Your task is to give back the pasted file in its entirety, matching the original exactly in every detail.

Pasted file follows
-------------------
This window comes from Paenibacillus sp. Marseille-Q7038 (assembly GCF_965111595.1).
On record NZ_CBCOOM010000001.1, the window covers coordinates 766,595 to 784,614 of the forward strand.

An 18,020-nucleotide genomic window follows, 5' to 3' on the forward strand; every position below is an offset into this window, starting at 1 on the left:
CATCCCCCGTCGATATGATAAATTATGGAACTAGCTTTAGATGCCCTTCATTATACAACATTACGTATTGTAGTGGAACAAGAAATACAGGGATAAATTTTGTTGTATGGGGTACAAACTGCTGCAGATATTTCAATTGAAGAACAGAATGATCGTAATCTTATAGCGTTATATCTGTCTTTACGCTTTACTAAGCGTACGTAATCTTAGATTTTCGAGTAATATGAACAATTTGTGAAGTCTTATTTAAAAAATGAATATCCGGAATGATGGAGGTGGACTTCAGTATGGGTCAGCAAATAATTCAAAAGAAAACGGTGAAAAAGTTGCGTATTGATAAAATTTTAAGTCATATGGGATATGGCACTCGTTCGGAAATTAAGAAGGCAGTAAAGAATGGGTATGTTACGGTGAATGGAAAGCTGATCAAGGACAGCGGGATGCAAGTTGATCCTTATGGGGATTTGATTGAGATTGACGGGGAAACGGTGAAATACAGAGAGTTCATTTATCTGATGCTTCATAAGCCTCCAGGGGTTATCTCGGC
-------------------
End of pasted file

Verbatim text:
This window comes from Paenibacillus sp. Marseille-Q7038 (assembly GCF_965111595.1).
On record NZ_CBCOOM010000001.1, the window covers coordinates 766,595 to 784,614 of the forward strand.

An 18,020-nucleotide genomic window follows, 5' to 3' on the forward strand; every position below is an offset into this window, starting at 1 on the left:
CATCCCCCGTCGATATGATAAATTATGGAACTAGCTTTAGATGCCCTTCATTATACAACATTACGTATTGTAGTGGAACAAGAAATACAGGGATAAATTTTGTTGTATGGGGTACAAACTGCTGCAGATATTTCAATTGAAGAACAGAATGATCGTAATCTTATAGCGTTATATCTGTCTTTACGCTTTACTAAGCGTACGTAATCTTAGATTTTCGAGTAATATGAACAATTTGTGAAGTCTTATTTAAAAAATGAATATCCGGAATGATGGAGGTGGACTTCAGTATGGGTCAGCAAATAATTCAAAAGAAAACGGTGAAAAAGTTGCGTATTGATAAAATTTTAAGTCATATGGGATATGGCACTCGTTCGGAAATTAAGAAGGCAGTAAAGAATGGGTATGTTACGGTGAATGGAAAGCTGATCAAGGACAGCGGGATGCAAGTTGATCCTTATGGGGATTTGATTGAGATTGACGGGGAAACGGTGAAATACAGAGAGTTCATTTATCTGATGCTTCATAAGCCTCCAGGGGTTATCTCGGC